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Lawmakers close deal on coal ash

Posted August 19, 2014 12:45 p.m. EDT
Updated August 19, 2014 11:25 p.m. EDT

— House and Senate negotiators reached a compromise on coal ash cleanup legislation today despite publicly saying the measure was done for the year. 

"I am told that the House and the Senate may have reached consensus on the coal ash bill," House Speaker Thom Tillis told his chamber early Tuesday afternoon. He did not further elaborate, other than to warn House members they may be asked to review a bill Tuesday and vote on it Wednesday or Thursday. 

A potential deal fell apart in late July. Legislative leaders have said a final bill would have to wait until November of this year or 2015.

Early in the afternoon, neither side was ready to commit to the tentative deal.

"Nothing is signed yet," cautioned Sen. Tom Apodaca, R-Henderson. "We feel like we're getting very close, but we've been here before."

Meanwhile, Rep. Chuck McGrady, R-Henderson, one of the House's lead negotiators on the coal ash measure, said he is ready to sign a deal if Senators hold to a bargain struck during the past two days.

But by 7 p.m., Senate leaders were heralded the measure.

“As a resident of the community most severely impacted by the recent Dan River coal ash spill, I am personally grateful to Sen. Tom Apodaca, who has spent hundreds of hours working on this bill, along with all House and Senate conferees for persevering to get this done," Senate President Pro Tempore Phil Berger said Tuesday evening.

Some environment advocates said on background Tuesday evening that they were encouraged by the bill's progress, which for the first time lays down standards for handling toxic coal ash at least as carefully as household garbage.

But other groups blasted the deal as a sop to Duke Energy.

"This bill asks all of us to trust DENR and a group of political appointees to make the coal ash decisions for all of North Carolina, when DENR and our politicians have repeatedly failed to clean up coal ash pollution and DENR’s coal ash activities are under investigation by a federal criminal grand jury," said Frank Holleman, a lawyer with the Southern Environmental Law Center.  

Coal ash became a major issue in the state after a now-closed Duke Energy coal ash plant spilled roughly 40,000 tons of toxin-laced material into the Dan River on Feb. 2. That pond was one of 33 unlined pits at 14 locations throughout North Carolina. While the company has committed to cleaning up the Feb. 2 spill, how the other ponds might be dealt with and who would bear those costs has been up in the air. 

Environmental advocates have pushed the company to dig up the ponds and move the ash, material left over after coal is burned for fuel, to lined landfills. 

Both the House and Senate have crafted bills that address the coal ash issue, although both leave open the possibility that ash would be left in its existing ponds and "capped" in place. The bills share many features in common, although the bill passed by the Senate laid down stricter timelines for dealing with the ash. However, it was a last-minute provision pushed by House negotiators that would impose a more stringent requirement that caused the latest blow up in negotiations.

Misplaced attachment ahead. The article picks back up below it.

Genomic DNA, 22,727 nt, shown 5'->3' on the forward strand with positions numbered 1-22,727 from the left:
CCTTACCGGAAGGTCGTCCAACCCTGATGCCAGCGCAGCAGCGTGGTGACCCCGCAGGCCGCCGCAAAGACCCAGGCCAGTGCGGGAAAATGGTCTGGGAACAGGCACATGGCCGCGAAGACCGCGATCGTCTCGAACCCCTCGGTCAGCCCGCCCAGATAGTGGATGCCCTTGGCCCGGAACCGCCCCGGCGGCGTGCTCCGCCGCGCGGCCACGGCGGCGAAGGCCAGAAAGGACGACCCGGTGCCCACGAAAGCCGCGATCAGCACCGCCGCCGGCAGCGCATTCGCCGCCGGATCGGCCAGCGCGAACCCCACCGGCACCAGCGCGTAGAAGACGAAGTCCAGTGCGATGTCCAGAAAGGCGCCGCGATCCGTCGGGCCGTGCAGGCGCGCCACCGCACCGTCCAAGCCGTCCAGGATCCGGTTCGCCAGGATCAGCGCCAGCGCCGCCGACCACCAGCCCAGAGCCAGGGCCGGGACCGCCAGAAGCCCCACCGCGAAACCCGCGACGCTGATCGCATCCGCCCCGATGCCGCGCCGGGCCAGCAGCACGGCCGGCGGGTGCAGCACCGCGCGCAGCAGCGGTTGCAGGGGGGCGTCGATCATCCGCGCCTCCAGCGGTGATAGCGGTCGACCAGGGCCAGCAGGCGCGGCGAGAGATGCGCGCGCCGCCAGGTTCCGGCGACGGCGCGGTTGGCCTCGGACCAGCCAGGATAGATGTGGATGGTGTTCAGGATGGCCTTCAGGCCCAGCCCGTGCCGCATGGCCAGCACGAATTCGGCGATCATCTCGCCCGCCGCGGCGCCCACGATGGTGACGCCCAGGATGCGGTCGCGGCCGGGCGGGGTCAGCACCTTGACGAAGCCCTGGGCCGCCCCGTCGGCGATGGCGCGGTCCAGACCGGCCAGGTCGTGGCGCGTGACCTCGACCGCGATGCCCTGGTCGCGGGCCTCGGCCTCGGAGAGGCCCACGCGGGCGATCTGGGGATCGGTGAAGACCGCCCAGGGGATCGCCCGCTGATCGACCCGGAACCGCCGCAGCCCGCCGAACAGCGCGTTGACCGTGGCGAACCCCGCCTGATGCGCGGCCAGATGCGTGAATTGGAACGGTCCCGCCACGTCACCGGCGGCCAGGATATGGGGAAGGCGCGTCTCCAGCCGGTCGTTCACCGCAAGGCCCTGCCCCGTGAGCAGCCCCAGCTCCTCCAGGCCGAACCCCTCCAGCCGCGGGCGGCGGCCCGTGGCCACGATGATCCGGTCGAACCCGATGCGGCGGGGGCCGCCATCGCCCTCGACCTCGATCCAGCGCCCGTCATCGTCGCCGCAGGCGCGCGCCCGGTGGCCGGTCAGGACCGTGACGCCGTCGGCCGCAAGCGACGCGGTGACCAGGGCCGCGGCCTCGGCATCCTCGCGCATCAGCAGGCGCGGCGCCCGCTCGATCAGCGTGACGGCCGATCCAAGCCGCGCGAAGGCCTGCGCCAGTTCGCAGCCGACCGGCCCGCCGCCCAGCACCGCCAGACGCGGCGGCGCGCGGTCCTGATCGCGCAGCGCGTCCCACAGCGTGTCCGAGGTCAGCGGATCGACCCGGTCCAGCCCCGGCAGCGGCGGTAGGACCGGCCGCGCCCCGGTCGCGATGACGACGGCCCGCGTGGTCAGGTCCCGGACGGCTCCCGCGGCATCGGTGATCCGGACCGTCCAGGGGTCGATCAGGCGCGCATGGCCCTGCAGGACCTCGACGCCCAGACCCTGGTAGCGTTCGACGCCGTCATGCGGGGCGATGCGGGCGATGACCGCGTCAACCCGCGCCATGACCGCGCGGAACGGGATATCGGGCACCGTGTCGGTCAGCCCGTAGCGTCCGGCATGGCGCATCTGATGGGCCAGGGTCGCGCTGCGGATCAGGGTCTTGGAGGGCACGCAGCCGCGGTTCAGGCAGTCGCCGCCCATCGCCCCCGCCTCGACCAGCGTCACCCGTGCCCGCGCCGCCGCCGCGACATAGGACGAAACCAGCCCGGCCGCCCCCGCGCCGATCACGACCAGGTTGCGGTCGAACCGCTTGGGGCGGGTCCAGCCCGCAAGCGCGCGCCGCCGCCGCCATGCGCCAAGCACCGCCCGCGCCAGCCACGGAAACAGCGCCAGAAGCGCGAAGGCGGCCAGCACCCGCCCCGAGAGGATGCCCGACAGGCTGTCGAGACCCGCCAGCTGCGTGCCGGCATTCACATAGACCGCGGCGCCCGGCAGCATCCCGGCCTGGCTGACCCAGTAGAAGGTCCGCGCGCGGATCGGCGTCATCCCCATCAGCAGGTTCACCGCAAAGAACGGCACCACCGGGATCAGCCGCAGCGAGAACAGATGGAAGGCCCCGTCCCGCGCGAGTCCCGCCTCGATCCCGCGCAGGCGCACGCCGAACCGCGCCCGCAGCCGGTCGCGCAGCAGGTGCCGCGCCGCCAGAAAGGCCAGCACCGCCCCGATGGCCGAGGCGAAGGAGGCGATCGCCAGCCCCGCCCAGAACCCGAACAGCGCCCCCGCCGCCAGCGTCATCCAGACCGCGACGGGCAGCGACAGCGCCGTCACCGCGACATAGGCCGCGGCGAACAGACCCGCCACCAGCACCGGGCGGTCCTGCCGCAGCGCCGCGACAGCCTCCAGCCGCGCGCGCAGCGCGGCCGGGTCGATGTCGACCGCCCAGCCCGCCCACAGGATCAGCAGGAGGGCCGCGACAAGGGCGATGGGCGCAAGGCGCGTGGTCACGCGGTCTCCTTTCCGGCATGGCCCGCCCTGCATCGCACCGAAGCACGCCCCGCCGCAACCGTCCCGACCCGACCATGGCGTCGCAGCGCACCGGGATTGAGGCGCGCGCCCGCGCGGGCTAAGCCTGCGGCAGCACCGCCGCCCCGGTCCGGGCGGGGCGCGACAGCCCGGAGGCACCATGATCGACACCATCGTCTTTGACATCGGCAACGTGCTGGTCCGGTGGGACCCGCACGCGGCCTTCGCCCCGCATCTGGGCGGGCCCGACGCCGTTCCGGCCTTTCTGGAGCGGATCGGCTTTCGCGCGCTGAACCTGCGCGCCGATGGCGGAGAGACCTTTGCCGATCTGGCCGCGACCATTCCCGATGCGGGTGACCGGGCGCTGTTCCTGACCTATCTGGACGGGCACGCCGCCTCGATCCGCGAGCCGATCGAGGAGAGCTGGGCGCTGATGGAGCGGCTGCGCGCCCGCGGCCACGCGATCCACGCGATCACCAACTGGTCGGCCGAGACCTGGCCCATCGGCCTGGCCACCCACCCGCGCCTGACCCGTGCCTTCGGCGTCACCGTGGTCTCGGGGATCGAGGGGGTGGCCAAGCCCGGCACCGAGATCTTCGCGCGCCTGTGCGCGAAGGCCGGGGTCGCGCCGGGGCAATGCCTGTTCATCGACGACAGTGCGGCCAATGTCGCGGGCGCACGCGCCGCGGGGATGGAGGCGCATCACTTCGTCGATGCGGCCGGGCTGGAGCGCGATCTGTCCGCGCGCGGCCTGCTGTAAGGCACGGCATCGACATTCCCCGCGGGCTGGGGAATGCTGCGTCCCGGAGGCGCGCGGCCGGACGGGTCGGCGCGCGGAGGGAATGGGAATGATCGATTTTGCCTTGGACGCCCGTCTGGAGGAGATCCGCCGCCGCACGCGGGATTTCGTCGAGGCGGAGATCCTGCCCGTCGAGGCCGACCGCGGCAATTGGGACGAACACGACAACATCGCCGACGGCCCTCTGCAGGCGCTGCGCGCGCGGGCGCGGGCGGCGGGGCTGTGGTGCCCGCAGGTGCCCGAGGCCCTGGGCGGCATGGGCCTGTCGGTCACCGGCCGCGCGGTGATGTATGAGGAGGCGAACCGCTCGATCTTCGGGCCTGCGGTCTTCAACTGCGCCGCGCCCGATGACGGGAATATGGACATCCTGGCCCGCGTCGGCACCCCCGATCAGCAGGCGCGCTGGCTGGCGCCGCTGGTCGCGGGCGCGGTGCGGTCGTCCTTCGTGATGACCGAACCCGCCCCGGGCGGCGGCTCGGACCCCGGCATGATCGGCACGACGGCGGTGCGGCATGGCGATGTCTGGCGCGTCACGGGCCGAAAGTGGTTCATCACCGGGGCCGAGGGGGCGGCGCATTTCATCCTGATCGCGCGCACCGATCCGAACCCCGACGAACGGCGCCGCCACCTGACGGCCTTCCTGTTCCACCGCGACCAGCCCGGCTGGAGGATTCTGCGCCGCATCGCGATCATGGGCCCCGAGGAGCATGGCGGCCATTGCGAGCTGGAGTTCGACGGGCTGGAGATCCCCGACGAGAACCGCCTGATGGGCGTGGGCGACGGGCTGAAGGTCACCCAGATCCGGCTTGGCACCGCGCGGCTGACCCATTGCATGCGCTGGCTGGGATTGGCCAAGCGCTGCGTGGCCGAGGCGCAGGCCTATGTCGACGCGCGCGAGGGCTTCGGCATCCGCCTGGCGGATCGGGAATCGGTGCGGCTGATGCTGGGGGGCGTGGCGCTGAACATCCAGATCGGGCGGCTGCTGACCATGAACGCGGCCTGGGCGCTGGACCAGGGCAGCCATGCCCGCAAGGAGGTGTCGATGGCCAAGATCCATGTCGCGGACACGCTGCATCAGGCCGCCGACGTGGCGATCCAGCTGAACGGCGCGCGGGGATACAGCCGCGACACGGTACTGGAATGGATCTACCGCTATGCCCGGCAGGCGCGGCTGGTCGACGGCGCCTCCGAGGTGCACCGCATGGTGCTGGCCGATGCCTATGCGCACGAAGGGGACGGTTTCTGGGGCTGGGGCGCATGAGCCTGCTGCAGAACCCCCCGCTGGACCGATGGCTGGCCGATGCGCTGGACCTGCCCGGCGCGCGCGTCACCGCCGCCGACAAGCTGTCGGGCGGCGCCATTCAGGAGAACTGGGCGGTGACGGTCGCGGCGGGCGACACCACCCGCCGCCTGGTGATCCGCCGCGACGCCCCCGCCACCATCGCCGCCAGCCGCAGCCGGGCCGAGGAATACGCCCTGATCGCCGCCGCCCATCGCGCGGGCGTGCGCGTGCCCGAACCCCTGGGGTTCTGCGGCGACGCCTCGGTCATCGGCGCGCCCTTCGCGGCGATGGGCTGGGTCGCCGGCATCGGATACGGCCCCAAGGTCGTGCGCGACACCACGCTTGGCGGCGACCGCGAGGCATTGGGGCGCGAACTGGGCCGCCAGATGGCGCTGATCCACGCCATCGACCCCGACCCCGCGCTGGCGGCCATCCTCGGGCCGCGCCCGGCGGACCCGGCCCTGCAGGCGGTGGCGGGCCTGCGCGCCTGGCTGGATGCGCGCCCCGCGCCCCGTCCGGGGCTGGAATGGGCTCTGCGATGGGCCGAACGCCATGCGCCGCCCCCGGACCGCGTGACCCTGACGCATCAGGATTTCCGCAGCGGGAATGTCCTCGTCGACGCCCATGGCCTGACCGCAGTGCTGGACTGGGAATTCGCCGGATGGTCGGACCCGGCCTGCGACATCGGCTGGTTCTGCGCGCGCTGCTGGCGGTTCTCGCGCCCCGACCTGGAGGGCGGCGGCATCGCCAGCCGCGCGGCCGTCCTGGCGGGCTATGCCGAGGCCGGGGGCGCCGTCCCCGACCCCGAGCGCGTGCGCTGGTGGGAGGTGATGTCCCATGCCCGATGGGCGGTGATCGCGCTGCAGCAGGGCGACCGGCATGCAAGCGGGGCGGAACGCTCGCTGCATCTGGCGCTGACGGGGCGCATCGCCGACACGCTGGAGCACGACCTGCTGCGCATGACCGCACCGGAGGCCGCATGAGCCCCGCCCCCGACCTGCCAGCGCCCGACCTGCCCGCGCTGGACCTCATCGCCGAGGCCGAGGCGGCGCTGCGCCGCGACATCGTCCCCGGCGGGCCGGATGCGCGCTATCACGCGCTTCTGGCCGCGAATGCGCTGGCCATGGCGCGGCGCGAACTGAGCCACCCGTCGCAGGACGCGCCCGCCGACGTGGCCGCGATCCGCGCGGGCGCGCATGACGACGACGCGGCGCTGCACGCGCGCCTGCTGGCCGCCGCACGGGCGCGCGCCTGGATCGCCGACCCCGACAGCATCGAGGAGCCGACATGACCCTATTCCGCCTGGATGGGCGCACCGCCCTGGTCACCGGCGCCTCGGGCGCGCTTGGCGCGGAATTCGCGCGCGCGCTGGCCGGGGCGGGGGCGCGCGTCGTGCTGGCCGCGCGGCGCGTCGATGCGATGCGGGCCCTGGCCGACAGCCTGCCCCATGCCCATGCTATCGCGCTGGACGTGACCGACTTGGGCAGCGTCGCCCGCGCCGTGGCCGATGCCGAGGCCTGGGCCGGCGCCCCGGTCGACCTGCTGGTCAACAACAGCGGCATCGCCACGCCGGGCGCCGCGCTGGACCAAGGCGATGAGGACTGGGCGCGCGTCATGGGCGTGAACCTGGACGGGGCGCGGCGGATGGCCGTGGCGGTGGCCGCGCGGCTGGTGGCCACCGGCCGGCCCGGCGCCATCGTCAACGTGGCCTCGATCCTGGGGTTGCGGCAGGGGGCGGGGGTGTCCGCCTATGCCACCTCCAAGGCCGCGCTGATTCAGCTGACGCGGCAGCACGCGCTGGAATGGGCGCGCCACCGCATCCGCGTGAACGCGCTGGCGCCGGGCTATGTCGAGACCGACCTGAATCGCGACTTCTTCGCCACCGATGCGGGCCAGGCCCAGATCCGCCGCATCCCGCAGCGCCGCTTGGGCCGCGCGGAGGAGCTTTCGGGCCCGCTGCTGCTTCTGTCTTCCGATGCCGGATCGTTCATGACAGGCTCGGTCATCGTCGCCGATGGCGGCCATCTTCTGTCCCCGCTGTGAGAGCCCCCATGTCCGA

For much of the past week, House and Senate leaders have seemed ready to walk away from the bill despite declaring in March or April that cleanup legislation was a top priority. Instead, Tillis, Berger and others have said that steps on coal ash cleanup and monitoring undertaken by Gov. Pat McCrory were sufficient for the time being. However, the outcome of the deal promises to be a campaign issue this fall.

The House and Senate bills would divide the 33 coal ash ponds into low-, medium- and high-risk ponds, but neither piece of legislation defines what "low risk" means. High-risk ponds would have to be cleaned up right away, while Duke would have greater flexibility in cleaning up medium- and low-risk ponds.

House negotiators wanted to insert a provision into the final bill that said no pond could be low risk if it was close to surface waters such as streams and lakes. Senators objected to the provision, saying they didn't know what the consequence would be.

That language was the last remaining sticking point, said Apodaca and McGrady.

"We have an engineering definition of that and an legal definition of what that would mean. We're trying to reconcile those two," Apodaca said earlier Tuesday.  

McGrady, one of the House's lead negotiators on coal ash, said that while House and Senate negotiators have traded various proposals over the past two weeks, as recently as Sunday he would not have signed language offered by the Senate. A flurry of negotiations Monday and Tuesday turned things around, he said.

The bill will say that no coal ash pond in which the coal ash is sitting in ground water could be considered "low priority." This will eliminate many of the ponds from the low priority category, he said. 

"I think we're there," McGrady said, adding that he has verbally agreed to sign a conference report that would allow the House and Senate to vote on the final deal.

Both the Senate and House tentatively plan to vote on the deal Wednesday.